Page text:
Since rolling out Windows XP SP2 around the office network, I’ve come across curious differences in the way Internet Explorer handles file form inputs (input type="file"...), before and after SP2 is applied. At least I think I have…

Some Context.

Pre-SP2, it seemed possible to just type in a value to the input (rather than use the Browse button). For example, a user could type in ”/home/chris/my_file.txt”. In the context of our intranet, “not applicable” was a valid value that the user could enter.

The Issue.

Once SP2 was applied, this no longer worked. In our Intranet system, typing in a value produced an error in our server-side validation script – the script thought that the input had been left blank. Curiously, the page returned by the server had a javascript error warning (“Object Not Found”), despite there being no client-side scripting done on this particular page.

If the input was given a value by clicking on the browse button and selecting a file, everything would work fine.

This issue has caused us a few problems, as a few of our intranet apps suddenly “broke” with no immediate or obvious explanation.

Over to You

Has anyone else come across this little quirk? Could someone else confirm or debunk this?

I must admit to not testing this in any great depth, but I have come across this problem on a number of different pages (not all on our intranet), using a couple of different machines. I did a quick google search and nothing related came up.

Or is it all me fault? Actually, don’t answer that…

Some pure geekery ahead – and possibly a lot of misinformed rambling. You have been warned! This is as much for me as it is for you guys… I had a load of this stuff going around in my head so much today that it was getting distracting.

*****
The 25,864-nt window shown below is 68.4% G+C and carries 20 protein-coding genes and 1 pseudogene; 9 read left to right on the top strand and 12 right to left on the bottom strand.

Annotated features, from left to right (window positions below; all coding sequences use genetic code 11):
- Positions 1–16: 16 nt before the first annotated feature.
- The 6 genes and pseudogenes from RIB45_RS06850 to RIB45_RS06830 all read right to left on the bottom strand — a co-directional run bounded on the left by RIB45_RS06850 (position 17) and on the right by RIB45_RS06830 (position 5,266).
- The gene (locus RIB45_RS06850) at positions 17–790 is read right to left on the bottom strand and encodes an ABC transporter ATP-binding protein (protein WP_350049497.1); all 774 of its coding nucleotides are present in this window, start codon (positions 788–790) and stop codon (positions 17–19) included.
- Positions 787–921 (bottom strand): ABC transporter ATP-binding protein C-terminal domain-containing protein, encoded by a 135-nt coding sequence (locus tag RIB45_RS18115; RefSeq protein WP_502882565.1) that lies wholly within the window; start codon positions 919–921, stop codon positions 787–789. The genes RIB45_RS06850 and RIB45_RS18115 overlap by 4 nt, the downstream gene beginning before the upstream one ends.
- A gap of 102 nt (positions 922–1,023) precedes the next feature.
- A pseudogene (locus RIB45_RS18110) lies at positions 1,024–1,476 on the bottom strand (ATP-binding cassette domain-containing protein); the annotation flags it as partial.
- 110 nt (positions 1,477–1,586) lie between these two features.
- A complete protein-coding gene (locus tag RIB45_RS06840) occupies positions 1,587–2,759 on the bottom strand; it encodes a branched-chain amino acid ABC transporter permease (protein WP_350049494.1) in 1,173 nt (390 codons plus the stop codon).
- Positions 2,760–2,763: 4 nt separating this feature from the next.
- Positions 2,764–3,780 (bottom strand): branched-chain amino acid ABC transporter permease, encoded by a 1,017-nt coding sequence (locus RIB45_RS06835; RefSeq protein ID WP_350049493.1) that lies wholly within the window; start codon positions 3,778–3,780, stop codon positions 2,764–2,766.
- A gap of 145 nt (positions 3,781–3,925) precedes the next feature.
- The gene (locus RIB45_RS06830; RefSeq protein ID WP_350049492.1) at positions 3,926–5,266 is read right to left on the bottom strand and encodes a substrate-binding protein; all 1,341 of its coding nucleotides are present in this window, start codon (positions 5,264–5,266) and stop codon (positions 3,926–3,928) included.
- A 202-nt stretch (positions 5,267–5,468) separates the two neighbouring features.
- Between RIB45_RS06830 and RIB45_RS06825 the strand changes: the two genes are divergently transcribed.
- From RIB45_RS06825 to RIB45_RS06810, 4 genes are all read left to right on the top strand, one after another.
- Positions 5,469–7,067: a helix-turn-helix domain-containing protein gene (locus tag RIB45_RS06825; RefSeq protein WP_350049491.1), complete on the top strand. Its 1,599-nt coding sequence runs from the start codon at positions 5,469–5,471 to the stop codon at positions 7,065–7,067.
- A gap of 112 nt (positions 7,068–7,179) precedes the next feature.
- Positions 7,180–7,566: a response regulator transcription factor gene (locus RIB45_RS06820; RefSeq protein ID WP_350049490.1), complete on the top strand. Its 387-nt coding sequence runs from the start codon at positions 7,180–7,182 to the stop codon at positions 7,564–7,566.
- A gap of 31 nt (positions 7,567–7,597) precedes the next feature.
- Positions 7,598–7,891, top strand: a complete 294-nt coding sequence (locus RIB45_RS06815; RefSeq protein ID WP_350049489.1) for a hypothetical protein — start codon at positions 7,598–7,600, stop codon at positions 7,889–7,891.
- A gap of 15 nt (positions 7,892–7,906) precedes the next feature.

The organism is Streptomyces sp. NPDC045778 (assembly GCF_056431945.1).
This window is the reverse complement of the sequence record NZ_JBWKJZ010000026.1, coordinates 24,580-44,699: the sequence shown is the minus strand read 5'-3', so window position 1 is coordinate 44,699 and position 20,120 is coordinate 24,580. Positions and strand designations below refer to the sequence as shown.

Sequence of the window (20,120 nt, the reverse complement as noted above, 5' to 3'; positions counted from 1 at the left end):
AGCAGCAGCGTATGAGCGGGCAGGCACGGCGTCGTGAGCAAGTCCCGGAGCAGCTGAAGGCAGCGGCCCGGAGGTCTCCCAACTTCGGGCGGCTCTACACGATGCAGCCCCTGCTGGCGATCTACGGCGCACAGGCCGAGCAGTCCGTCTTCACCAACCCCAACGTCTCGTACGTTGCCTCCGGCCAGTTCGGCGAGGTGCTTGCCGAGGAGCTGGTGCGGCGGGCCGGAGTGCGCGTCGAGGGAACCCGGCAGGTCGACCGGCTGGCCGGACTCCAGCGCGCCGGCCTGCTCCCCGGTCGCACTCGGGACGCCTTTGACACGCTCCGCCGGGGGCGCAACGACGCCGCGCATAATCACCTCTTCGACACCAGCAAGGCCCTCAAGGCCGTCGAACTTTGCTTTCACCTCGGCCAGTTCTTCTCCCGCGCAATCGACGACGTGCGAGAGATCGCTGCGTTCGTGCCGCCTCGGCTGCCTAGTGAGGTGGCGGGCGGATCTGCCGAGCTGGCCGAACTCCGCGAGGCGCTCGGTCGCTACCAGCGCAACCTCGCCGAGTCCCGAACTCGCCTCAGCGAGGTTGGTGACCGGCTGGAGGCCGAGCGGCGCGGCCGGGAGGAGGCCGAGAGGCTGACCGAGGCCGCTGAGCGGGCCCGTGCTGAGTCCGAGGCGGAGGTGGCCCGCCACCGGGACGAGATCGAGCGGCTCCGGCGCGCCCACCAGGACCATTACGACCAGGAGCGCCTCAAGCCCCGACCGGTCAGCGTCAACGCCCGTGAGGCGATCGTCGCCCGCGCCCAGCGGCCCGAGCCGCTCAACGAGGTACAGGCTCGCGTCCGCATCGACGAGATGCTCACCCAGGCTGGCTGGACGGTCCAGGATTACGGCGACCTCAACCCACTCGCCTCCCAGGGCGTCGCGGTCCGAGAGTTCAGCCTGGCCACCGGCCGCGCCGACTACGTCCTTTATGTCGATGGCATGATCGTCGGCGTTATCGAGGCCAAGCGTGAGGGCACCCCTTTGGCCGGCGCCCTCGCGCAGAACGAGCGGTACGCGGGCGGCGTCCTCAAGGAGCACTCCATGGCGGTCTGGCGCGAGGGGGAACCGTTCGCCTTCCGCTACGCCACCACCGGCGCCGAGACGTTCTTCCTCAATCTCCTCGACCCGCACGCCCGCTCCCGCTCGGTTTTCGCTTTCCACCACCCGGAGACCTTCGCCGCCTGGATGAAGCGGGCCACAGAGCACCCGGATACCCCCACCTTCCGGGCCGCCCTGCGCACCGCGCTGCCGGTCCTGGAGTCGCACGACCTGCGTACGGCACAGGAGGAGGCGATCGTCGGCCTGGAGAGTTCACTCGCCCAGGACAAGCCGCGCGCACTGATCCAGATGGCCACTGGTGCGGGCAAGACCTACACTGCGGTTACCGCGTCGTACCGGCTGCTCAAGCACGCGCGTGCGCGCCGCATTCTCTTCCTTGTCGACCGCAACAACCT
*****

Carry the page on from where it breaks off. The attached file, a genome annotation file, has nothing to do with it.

One thing anyone who really knows me will tell you, is I’m very interested in the whole media centre PC thing (also known as HTPCs). I really like the idea of storing/accessing all my media content (music, TV, film and photo) through one networked device which connects to my TV/speaker system and has a nice, friendly, interface. Heck, to be honest, I’ve been eying up having a decent home cinema system in any shape or form for some time – the HTPC route is just the most appealing of late. At the moment, I have a fairly cheap DVD player, my Gamecube, and a Sky digi-box – not exactly the most cutting edge setup!

The HTPC has been begging to be built for some time. In fact, I’ve got all the bits except the case. I did make one previous, aborted attempt, using a VIA Mini-ITX board and Linux – but hardware compatibility issues killed that one off. This time, I have a 3.2GHz P4 monster just waiting to find a new body. I’ve got my eyes on a DiGN HV5 case, but it’s expensive enough to make my wallet whimper in fear.

The biggest problem, however, is when the time comes to connect everything together.

Here in the UK (I don’t know about anywhere else), most AV connections are done through SCART sockets and leads. It provides good quality audio and video connections using just one cable. The Sky Digibox produces best results when connected via SCART. My lovely widescreen TV has only two SCART connectors and an RF connector (it also has an S-video and RCA connections, but these are on the side of the TV – not practical when you have a toddler). The HTPC doesn’t do SCART. Doh.

What the HTPC does do, is S-Video and SP-DIF audio in and out. It also does good old RF in. This is where a new box of tricks is introduced: the A/V Receiver. A good A/V Receiver will take all your audio and video inputs and let you switch between them. It will output your sound to your speaker systems (after running the sound through an internal Dolby/DTS decoder and amp/preamp) and will give you a variety of ways to output the video signal. So in my case, the inputs would be my HTPCs S-Video and SP-DIF, and my Gamecube. The output goes to by TV by way of a component to SCART converter.

You may have noticed something missing from the above – the Sky digi-box. This is where I’m not sure where to go. The digibox really, really, really wants to be plugged into a SCART socket. Unfortunately, I want to run it through my HTPC so I can record TV and do all that other cool DVR stuff. The simple thing to do would be to run it into the RF socket of the TV tuner card, but I’m not too sure how much the picture/sound quality would suffer… Does anyone know by any chance?

While I’m canvassing opinion, I will add that if anyone has any suggestions for my setup, please give them. I’ll point out that I’m on an extremely tight budget, but I’ll hear any and all advice!